What is particulate matter?
Particulate matter is commonly used interchangeably with other terms such as dust, smoke, soot and haze. Particulate matter is a generic term that describes solid or liquid particles that are suspended in the atmosphere.
The potential effect of particulate matter on the environment, human health and amenity depends on the concentration of particulate matter in an area as well as the size and chemical makeup of the particles.
Particulate matter is measured by concentration, which is the mass of particulate matter that is suspended per unit volume of air. It is usually reported in micrograms per cubic metre (µg/m3).
Particulate matter is sub-divided into a number of metrics based on particle size:
- PM10 refers to particulate matter with an aerodynamic diameter less than 10 micrometres (µm) and is sometimes called coarse dust. Particulate matter larger than 10 µm tends to be associated with amenity impacts, while PM10 is associated with health impacts.
- PM2.5 is a subset of PM10 and refers to particulate matter with an aerodynamic diameter less than 2.5 µm. PM2.5 is also called fine dust.
Where does particulate matter come from?
Particulate matter around the Hazelwood Rehabilitation Project can come from a variety of internal and external sources, including:
- Rehabilitation activities such as earthworks and demolition, mainly in the form of dust
- Industrial sources not associated with the Project
- Residential/domestic sources such as wood heaters
- Natural sources such as prescribed burns and wind erosion of bare earth
- Motor vehicles through both combustion of fuel and wheel and brake generated dust.
What are the air quality objectives for particulate matter?
The Environment Protection Act 1970 (the Act) provides the main legislative instrument for the protection of the environment within the State of Victoria. The Act provides for the development of regulations and State Environment Protection Policies (SEPPs) that contain environmental quality objectives for particulate matter.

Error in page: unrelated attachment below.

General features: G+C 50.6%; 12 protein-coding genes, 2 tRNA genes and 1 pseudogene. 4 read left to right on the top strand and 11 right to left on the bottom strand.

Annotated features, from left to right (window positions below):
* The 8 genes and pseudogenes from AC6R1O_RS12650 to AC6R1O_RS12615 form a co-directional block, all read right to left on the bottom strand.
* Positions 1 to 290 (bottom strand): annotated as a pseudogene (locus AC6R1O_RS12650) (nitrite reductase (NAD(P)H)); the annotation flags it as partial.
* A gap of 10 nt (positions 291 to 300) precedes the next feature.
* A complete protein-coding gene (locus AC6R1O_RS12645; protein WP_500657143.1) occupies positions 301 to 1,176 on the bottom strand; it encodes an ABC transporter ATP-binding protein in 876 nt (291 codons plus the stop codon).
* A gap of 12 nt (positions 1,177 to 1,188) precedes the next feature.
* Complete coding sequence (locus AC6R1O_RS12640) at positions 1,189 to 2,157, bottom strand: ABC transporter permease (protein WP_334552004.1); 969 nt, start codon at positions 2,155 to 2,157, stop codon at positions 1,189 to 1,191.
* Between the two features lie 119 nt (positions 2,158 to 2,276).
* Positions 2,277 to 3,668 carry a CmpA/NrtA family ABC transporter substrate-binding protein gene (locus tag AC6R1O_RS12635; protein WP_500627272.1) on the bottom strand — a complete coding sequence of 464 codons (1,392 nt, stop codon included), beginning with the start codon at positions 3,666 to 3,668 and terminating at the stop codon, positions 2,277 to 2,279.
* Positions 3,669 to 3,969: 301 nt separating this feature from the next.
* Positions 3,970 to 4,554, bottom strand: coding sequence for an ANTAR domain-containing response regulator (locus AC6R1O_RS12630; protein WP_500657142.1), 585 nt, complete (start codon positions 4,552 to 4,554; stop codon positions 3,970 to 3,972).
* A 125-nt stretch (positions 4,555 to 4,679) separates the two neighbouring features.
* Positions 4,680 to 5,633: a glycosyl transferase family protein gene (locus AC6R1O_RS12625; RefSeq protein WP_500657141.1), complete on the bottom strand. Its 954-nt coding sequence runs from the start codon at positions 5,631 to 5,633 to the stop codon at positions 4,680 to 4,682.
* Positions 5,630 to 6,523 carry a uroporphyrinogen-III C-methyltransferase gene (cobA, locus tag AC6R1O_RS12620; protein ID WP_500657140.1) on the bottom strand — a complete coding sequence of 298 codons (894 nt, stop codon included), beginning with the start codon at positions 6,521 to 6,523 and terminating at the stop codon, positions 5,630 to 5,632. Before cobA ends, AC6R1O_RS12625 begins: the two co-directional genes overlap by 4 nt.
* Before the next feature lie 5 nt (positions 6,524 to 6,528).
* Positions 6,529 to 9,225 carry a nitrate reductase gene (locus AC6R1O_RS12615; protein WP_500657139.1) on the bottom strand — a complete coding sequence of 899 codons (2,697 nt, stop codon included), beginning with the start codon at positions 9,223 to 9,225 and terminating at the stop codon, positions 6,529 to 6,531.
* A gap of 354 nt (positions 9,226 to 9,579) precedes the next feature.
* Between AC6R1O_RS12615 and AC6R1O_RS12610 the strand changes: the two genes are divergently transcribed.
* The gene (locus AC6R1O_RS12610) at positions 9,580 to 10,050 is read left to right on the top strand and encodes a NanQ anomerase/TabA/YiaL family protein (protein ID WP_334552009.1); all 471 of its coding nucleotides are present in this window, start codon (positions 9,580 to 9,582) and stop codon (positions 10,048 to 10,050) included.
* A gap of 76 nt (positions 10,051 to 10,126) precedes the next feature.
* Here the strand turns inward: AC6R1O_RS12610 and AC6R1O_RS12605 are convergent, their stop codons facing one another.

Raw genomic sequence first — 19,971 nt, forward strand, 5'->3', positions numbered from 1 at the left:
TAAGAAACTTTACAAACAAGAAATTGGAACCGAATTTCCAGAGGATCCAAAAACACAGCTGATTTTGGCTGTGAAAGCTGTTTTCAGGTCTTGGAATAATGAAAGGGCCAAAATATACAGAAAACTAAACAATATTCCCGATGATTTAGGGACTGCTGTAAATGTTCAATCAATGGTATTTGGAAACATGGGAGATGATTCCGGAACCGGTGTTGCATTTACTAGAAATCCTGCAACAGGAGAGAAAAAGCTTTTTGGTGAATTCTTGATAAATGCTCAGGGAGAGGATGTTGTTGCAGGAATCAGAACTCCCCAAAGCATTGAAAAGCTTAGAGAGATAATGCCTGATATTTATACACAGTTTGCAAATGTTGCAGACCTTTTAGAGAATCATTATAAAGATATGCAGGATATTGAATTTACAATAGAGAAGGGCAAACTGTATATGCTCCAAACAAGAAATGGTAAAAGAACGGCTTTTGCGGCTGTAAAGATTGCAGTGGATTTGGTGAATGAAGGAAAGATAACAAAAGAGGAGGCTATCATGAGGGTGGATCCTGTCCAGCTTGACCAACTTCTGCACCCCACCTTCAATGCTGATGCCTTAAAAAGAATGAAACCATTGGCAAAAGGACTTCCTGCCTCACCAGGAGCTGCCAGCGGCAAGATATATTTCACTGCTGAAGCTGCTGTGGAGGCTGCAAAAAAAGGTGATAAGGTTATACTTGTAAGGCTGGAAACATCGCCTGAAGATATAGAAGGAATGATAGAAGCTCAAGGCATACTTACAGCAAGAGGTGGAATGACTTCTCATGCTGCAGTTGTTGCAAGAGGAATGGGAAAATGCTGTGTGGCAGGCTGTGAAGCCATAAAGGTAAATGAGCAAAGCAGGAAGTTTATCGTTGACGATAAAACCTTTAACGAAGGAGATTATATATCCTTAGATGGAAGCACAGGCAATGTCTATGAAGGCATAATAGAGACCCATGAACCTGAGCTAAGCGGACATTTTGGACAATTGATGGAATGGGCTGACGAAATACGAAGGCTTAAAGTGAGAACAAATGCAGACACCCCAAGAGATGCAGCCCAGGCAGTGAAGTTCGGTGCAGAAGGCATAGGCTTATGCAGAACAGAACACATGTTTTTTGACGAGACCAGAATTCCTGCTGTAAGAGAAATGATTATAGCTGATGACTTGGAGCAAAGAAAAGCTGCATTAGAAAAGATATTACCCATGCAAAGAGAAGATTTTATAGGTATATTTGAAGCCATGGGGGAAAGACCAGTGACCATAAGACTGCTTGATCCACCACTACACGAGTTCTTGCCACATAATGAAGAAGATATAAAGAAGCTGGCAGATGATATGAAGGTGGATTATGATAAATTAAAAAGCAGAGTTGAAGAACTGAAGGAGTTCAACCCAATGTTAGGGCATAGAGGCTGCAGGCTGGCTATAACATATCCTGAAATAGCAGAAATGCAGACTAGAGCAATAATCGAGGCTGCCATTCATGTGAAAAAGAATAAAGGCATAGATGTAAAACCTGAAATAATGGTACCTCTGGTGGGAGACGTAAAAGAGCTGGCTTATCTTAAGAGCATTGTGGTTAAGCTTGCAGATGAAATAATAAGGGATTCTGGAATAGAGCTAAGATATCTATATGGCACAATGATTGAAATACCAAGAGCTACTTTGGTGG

Airborne particulate matter arising from activities at the Hazelwood Rehabilitation Project is compared to the intervention levels set by the State Environment Protection Policy (SEPP) for Air Quality Management (AQM):
- Concentrations of PM10 to be less than 60 µg/m3 as a 24-hour average
- Concentrations of PM2.5 to be less than 36 µg/m3 as a 24-hour average
Intervention levels are used to assess air quality monitoring data to determine whether the beneficial uses set out in the SEPP AQM are being protected.
Air quality objectives for the demolition dust - hourly monitors is related to "nuisance dust" throughout the daily demolition period. Safe Work Australia have recommended exposure to dusts should be maintained below 10 mg/m3 (10,000 µg/m3), measured as inhalable dust (8-hour time-weighted average). For more information view the Safe Work Australia Guidance.
Twenty asbestos monitors are located around the Hazelwood Power Station, along the Asbestos Containment Area haul route and around the Asbestos Containment Area. Designed to detect any type of airborne fibres associated with the demolition activities, these asbestos monitors alternate around the 32 locations, based on daily weather conditions such as wind direction and strength. Some of the asbestos monitors will move to other areas of the Hazelwood rehabilitation project during later stages of asbestos removal (i.e. to monitor the safe removal of the limited quantities of non-friable asbestos in the mine void such as components of redundant mine infrastructure).
For information on asbestos management at Hazelwood power station and containment area, you can access the following fact sheets:
For information regarding asbestos and your health, visit asbestos.vic.gov.au.